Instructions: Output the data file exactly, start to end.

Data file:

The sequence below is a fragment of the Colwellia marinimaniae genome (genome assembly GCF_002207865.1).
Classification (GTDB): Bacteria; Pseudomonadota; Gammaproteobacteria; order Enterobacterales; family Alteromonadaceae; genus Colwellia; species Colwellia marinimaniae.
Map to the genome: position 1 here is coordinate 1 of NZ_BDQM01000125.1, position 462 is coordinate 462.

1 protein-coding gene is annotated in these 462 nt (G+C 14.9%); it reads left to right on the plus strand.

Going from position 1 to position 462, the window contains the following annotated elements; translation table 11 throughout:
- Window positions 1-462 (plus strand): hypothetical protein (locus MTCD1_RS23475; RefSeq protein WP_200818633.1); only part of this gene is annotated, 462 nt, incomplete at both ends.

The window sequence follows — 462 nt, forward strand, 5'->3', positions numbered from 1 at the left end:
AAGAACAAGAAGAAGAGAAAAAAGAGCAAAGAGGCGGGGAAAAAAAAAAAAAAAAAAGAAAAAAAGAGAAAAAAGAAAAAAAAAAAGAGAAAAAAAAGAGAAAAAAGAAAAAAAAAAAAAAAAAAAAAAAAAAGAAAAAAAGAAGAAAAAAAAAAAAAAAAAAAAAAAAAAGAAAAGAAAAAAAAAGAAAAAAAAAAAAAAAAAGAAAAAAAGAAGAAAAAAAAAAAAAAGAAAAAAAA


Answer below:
The sequence below is a fragment of the Colwellia marinimaniae genome (genome assembly GCF_002207865.1).
Classification (GTDB): Bacteria; Pseudomonadota; Gammaproteobacteria; order Enterobacterales; family Alteromonadaceae; genus Colwellia; species Colwellia marinimaniae.
Map to the genome: position 1 here is coordinate 1 of NZ_BDQM01000125.1, position 462 is coordinate 462.

1 protein-coding gene is annotated in these 462 nt (G+C 14.9%); it reads left to right on the plus strand.

Going from position 1 to position 462, the window contains the following annotated elements; translation table 11 throughout:
- Window positions 1-462 (plus strand): hypothetical protein (locus MTCD1_RS23475; RefSeq protein WP_200818633.1); only part of this gene is annotated, 462 nt, incomplete at both ends.

The window sequence follows — 462 nt, forward strand, 5'->3', positions numbered from 1 at the left end:
AAGAACAAGAAGAAGAGAAAAAAGAGCAAAGAGGCGGGGAAAAAAAAAAAAAAAAAAGAAAAAAAGAGAAAAAAGAAAAAAAAAAAGAGAAAAAAAAGAGAAAAAAGAAAAAAAAAAAAAAAAAAAAAAAAAAGAAAAAAAGAAGAAAAAAAAAAAAAAAAAAAAAAAAAAGAAAAGAAAAAAAAAGAAAAAAAAAAAAAAAAAGAAAAAAAGAAGAAAAAAAAAAAAAAGAAAAAAAA